Last Sunday, the headline from the Tennessean read "Unions shrink but stay active."  Although the article focused on the use of union labor on Nashville’s convention center project currently underway, it provided a glimpse of the bigger picture of what is happening with labor groups in the construction industry.

In Tennessee, the percentage of work force represented by unions has decreased from 10% to 6.6% over the past ten years.  Union work on the Music City Center has shown signs of promise, as organized labor won a spot in three major subcontracts (electrical, steel and plumbing) estimated to be worth more than $100 million in work.

But what is the real lesson behind these figures and reports?  I think two driving factors on use of union labor are locality and project type.  Here is what I mean:

  • A state’s labor laws dramatically affect union participation.  While this may be a no-brainer, consider Tennessee’s right-to-work laws, which provide that workers do not have to be union members to hold a particular job.  The law states: "It is unlawful for any person, firm, corporation or association of any kind to deny or attempt to deny employment to any person by reason of such person’s membership in, affiliation with, resignation from, or refusal to join or affiliate with any labor union or employee organization of any kind." Tenn. Code. 50-1-201.  The right-to-work laws can be a huge incentive for business, since owners and developers won’t have to negotiate with union.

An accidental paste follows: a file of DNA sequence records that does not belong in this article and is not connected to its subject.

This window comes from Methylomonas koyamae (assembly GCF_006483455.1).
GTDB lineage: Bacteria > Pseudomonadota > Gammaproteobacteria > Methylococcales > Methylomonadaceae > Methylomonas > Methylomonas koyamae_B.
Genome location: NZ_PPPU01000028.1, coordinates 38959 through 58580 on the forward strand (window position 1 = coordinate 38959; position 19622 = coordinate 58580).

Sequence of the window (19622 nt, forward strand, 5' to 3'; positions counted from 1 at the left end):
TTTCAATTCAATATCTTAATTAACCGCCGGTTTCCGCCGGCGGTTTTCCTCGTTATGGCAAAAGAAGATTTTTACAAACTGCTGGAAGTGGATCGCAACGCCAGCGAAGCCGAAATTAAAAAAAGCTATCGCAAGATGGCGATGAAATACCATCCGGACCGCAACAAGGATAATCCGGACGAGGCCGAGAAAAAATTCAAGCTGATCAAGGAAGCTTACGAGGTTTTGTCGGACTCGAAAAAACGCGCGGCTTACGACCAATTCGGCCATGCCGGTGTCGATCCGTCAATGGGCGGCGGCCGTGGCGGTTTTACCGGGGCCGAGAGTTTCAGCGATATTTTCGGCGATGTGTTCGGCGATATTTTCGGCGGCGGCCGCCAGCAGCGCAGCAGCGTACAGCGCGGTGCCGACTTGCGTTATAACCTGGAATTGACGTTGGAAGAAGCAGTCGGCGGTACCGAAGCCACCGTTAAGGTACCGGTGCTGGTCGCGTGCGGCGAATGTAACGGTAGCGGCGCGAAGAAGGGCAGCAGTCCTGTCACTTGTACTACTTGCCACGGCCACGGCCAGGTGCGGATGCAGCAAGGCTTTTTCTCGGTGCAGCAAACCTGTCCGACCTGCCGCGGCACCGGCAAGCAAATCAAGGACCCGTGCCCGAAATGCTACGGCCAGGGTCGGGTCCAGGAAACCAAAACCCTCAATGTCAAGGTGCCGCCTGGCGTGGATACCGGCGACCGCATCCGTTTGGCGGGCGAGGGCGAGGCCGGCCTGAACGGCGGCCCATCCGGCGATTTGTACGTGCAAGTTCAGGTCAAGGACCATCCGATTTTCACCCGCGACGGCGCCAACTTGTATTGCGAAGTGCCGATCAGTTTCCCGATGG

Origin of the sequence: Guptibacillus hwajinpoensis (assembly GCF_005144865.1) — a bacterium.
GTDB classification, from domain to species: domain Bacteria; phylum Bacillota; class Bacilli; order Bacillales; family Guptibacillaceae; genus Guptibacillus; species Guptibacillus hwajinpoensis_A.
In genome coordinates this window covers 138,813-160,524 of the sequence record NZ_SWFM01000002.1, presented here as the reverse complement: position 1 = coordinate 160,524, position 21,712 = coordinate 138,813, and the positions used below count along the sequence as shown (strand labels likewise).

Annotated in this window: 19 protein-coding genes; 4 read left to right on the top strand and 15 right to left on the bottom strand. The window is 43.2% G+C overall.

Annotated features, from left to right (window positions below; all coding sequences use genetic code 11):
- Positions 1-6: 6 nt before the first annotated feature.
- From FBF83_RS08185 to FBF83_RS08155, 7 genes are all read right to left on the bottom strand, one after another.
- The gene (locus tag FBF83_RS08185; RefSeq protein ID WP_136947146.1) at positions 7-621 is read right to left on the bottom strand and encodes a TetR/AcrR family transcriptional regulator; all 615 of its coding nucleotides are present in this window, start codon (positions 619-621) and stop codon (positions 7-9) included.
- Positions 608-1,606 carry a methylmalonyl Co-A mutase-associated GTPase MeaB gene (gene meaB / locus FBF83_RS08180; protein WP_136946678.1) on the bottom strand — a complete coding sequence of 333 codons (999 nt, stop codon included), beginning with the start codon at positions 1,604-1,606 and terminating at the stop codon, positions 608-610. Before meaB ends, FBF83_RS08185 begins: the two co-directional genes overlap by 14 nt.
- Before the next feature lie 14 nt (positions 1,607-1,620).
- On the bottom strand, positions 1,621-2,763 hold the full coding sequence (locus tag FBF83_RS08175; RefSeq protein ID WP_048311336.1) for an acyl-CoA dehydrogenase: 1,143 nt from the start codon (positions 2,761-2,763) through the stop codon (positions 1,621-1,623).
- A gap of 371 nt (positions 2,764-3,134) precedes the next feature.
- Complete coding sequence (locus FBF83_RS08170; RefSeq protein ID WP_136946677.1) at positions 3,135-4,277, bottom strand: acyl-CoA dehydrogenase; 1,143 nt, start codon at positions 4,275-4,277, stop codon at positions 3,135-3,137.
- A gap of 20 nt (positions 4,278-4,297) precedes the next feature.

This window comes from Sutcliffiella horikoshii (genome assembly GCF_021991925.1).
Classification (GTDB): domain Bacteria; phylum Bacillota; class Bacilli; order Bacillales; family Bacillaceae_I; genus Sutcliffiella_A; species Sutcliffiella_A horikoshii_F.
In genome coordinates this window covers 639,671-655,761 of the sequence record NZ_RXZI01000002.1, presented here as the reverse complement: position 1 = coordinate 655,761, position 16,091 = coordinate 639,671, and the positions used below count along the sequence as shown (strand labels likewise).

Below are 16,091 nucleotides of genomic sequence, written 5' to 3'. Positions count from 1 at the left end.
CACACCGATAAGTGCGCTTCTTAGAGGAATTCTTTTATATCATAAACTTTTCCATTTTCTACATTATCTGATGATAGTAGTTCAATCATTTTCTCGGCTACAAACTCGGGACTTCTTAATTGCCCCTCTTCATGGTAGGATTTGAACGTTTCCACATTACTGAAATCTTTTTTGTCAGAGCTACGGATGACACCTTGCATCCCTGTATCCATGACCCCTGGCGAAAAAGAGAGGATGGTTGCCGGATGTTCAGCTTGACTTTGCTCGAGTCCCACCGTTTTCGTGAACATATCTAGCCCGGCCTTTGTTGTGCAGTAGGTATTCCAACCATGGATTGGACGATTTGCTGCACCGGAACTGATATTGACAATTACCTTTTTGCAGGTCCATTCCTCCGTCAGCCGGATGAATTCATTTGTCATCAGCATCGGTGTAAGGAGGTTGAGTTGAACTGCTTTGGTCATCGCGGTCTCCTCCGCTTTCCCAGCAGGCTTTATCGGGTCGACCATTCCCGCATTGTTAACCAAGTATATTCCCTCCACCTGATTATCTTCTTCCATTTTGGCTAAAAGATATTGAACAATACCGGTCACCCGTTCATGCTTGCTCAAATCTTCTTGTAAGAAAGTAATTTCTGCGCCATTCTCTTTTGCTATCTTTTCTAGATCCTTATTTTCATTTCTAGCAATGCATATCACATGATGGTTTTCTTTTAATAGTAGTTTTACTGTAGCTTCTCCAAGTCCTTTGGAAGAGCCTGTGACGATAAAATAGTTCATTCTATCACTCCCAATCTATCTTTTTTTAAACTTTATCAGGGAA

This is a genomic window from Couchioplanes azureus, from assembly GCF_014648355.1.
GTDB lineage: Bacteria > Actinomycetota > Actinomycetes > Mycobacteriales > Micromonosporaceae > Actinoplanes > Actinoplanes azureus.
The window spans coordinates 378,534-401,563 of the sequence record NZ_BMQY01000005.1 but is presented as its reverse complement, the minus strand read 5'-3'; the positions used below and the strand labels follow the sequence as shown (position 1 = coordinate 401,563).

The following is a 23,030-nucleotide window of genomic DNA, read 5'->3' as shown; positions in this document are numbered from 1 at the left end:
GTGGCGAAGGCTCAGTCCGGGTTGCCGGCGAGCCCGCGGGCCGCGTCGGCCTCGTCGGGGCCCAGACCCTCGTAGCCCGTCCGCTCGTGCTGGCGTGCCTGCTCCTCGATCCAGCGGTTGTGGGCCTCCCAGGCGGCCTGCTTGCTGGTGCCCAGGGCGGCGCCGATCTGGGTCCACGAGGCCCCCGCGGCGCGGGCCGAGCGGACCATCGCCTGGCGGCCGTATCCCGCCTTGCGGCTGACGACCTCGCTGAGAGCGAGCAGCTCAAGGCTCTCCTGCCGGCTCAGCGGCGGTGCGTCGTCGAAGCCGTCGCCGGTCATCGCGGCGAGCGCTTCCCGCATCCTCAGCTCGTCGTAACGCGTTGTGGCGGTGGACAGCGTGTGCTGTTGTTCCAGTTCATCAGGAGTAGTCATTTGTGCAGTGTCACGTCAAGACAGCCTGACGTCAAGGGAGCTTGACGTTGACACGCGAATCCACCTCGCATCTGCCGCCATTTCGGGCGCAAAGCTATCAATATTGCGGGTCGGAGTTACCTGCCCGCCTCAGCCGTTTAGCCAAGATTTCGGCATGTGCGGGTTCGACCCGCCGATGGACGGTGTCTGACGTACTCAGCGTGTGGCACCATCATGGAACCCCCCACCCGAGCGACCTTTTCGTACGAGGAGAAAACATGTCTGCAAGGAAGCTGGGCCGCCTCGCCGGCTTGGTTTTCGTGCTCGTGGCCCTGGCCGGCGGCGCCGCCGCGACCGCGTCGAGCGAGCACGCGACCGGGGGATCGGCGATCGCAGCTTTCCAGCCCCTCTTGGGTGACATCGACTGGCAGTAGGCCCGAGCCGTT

• The type of project can also dramatically affect use of union labor.  For example, just last week the AGC of America helped persuade the U.S. Army Corp of Engineers to withdraw its project labor agreement ("PLA") requirements on a project at the Patrick Air Force Base in Florida.  According to the letter sent by the AGC, government mandates for PLAs for the construction of publicly funded projects is not in the best interests of the selection process.  A federal project may implement certain labor requirements, which ultimately may be determined by the contracting agency.  At the local level, there are instances where unions attempt to invest in the project through their pension funds in an effort to secure a portion of the construction work.

In the end, organized labor on a construction project will depend largely on the type of project (state or federal; public or private) and the applicable right-to-work laws, as well as the business clout and influence the particular union may have. 

 Image: National Right to Work Legal Foundation